In technical school at 35 trying to learn a trade in industrial elecricity/electronics.

Thread Starter

bussery

Joined Mar 2, 2016
5
This past year I decided to pursue an associates degree in industrial electricity/electronics. I have no background in the field and wanted to learn from scratch. I took an electricity class as a minor a few years ago and remember most of the basics. I'm not really learning much from my instructor because he just reads the slides (and I'm perfectly capable of reading myself).Then test time we get a study guide with all the answers, take the test and move on. I'm wondering if the fast pace and lack of understanding is going to hurt me in the long run or will I learn most of what I need to know if/when I get a job in the field?

Also in labs if I don't understand he basically just gives the answers. I'm on transformers now, and I find it relatively easy. But everything dealing with electric motors, semi conductors, and digital logic I don't understand at all even though I was able to pass the tests. I can study and pass things with little to no practical application or knowledge of how to use what I learned.
 
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dl324

Joined Mar 30, 2015
8,874
Welcome to AAC!

I've known of a number of teachers who couldn't actually teach and just read what was in the book and only knew how to solve a problem one way; the way it was done in the teacher material. Fortunately, I never had one for a teacher...

If you don't understand what you're doing, even though you pass the tests, then you're not learning the material. At least you know that you don't understand the fundamentals; that's the first step towards acquiring them.

Are other teachers available? Are there any classmates you can form a study group with? Is this a reputable school? Accredited and placing a high percentage of graduates in their field of study?

Teaching isn't supposed to teach you everything, it's supposed to teach you how to think so you can expand on what you were taught. I learned the basics in school, but most of what I know came from applying what I learned.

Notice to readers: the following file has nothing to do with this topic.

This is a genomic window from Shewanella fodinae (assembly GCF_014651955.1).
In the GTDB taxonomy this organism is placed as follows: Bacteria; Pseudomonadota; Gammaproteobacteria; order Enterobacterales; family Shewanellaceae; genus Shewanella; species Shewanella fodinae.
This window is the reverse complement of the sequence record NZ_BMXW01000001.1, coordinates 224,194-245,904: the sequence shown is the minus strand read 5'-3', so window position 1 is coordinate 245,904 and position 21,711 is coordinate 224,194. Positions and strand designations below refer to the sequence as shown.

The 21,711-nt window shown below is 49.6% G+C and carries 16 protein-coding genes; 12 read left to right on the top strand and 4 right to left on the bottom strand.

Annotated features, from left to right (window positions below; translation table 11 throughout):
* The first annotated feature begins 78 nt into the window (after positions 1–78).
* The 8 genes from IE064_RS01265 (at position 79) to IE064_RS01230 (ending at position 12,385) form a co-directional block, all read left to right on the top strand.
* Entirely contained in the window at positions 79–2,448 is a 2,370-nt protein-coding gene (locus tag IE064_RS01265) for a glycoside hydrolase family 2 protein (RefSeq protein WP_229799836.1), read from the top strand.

tranzz4md

Joined Apr 10, 2015
314
Unfortunately, your profile indicates that you live in an area where unions, like the IBEW, CWA, IAM, and others are nearly non-existent. If you lived near Chicago, New York, LA, San Francisco, Seattle, Pittsburgh, Portland, or others you could get into an apprenticeship program and not only get well trained and educated (including a degree), but be paid for your work to do it. If you really want to make a profession of it, move to one of those places, and go for it. Otherwise, you can surf a lot of "tech schools" and learn very little for the price you pay. You are not too old for this.

If you wish to stay in your current area, there must be a market and demand for workers with the skills you want to learn, or no legitimate schools will offer that type of training.
 

Thread Starter

bussery

Joined Mar 2, 2016
5
Well the name of the school is Southern Union State Community College. I understand most of the basics of electricity I just think that they are rushing us through with "mini terms" as opposed to full semesters. I think that if I had full semesters I could get the understanding I need. The degree program it seems is focused on industrial maintenance as opposed to just straight up electrician. There is another school across the border (I live on the Alabama/Georgia border) that has one that's more focused on being an electrician and I think I may be better off going there in the fall and finishing up my time there.